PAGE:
Audio News for December 4th to 10th, 2011.
Welcome to the Audio News from Archaeologica! I'm Laura Pettigrew and these are the headlines in archaeological and historical news from December 4th to the 10th, 2011.
Rare Neolithic “earth mother” found in Northern France
In our first story, French archaeologists have discovered an extremely rare example of a Neolithic "earth mother" figurine on the banks of the river Somme. Measuring 8 inches tall, the 6,000-year-old statuette has inflated buttocks and thighs and a rudimentary head and arms and is known as the "lady of Villers-Carbonnel" (Vee-ay Car bun el). A Neolithic artist created her from local earth or clay. She closely resembles figurines with similar, stylized female bodies found around the Mediterranean.
The earth mother of the Somme may owe her survival, ironically, to problems at the time of her creation. It appears she broke into five or six parts while being fired between 4300 and 3600 BC. The pieces were in the ruins of a Neolithic kiln at a government rescue archaeological dig near Villers-Carbonnel on the banks of the river Somme. The figurine is part of a vast yield of finds expected, from Paleolithic times to the First World War, for the 77 sites to be explored by this project. The French government's rescue archaeology agency, Inrap, has been granted permission and the funds to explore these sites along the new Seine-Nord (Sen Nord) Europe canal for ocean-going barges linking the river Seine to Belgium and the Rhine.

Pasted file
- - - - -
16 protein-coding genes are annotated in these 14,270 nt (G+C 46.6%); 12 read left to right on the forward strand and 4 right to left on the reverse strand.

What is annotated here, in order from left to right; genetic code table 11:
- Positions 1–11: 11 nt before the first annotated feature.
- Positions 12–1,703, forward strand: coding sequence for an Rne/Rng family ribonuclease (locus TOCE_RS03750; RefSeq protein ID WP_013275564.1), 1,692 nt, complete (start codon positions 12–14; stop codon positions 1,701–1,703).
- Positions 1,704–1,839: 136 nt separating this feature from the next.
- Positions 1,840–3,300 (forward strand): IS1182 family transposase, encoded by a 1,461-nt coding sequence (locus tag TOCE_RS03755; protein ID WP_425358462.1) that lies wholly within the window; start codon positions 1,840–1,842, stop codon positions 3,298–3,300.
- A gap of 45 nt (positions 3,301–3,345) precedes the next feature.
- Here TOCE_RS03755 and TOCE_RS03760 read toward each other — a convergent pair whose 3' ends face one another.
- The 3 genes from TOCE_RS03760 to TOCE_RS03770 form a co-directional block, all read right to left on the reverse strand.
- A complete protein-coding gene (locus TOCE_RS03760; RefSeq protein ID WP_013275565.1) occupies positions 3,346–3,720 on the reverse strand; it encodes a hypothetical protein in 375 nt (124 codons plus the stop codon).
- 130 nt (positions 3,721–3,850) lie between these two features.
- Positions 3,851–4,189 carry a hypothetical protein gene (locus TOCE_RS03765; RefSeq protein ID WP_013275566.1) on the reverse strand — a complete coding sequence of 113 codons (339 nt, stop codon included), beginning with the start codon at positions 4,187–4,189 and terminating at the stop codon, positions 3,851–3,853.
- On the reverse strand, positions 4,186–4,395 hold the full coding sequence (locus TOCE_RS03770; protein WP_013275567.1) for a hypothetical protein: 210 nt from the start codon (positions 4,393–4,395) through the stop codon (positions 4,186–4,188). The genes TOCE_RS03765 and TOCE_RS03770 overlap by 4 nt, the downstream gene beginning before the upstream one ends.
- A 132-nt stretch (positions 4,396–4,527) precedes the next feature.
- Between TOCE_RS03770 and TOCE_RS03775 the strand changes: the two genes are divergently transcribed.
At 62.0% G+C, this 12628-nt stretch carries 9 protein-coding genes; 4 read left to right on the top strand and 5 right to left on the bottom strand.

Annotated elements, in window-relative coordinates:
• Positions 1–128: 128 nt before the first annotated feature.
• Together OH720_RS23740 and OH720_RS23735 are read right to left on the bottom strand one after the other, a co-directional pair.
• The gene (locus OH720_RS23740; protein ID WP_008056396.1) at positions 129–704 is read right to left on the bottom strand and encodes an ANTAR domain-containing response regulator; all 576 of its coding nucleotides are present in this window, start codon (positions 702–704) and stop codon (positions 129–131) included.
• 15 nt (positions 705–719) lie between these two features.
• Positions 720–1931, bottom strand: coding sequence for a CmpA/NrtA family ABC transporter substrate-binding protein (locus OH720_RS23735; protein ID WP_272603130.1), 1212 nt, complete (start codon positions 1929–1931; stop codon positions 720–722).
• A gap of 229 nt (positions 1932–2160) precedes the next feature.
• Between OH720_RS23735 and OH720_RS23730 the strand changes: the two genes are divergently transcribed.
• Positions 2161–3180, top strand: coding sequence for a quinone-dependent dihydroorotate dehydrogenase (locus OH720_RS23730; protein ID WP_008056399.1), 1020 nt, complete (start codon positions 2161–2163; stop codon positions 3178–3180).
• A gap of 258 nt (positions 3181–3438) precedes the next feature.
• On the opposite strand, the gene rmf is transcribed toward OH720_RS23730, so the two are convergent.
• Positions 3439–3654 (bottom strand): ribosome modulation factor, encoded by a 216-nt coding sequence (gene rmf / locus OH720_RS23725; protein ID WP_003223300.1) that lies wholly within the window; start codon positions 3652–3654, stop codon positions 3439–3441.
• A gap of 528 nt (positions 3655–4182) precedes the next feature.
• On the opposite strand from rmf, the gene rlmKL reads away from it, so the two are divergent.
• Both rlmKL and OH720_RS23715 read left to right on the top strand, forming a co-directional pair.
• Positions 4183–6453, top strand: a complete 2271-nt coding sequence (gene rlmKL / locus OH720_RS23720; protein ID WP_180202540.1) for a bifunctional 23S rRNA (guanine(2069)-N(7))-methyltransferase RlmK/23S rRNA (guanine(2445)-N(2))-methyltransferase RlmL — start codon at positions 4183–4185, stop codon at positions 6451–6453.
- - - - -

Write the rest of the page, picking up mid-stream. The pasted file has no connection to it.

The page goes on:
The researchers noted that the stylized figure closely resembled similar figures from the period found as far away as the Middle East. Archaeologists have found comparable figures in Europe but quite rarely so far north and seldom in such a complete and well-preserved condition. Neolithic researchers theorize that the figures connect to the existence of a cult that worshipped a goddess of the hearth or of fertility.
Early humans disliked bed bugs as much as we do
In South Africa, a team claims to have found the earliest known evidence of insect repellents in sleeping mats, dating up to 77,000 years ago; 50,000 years earlier than previous evidence for human bedding. These early mattresses apparently were specially prepared to be resistant to mosquitoes and other insects.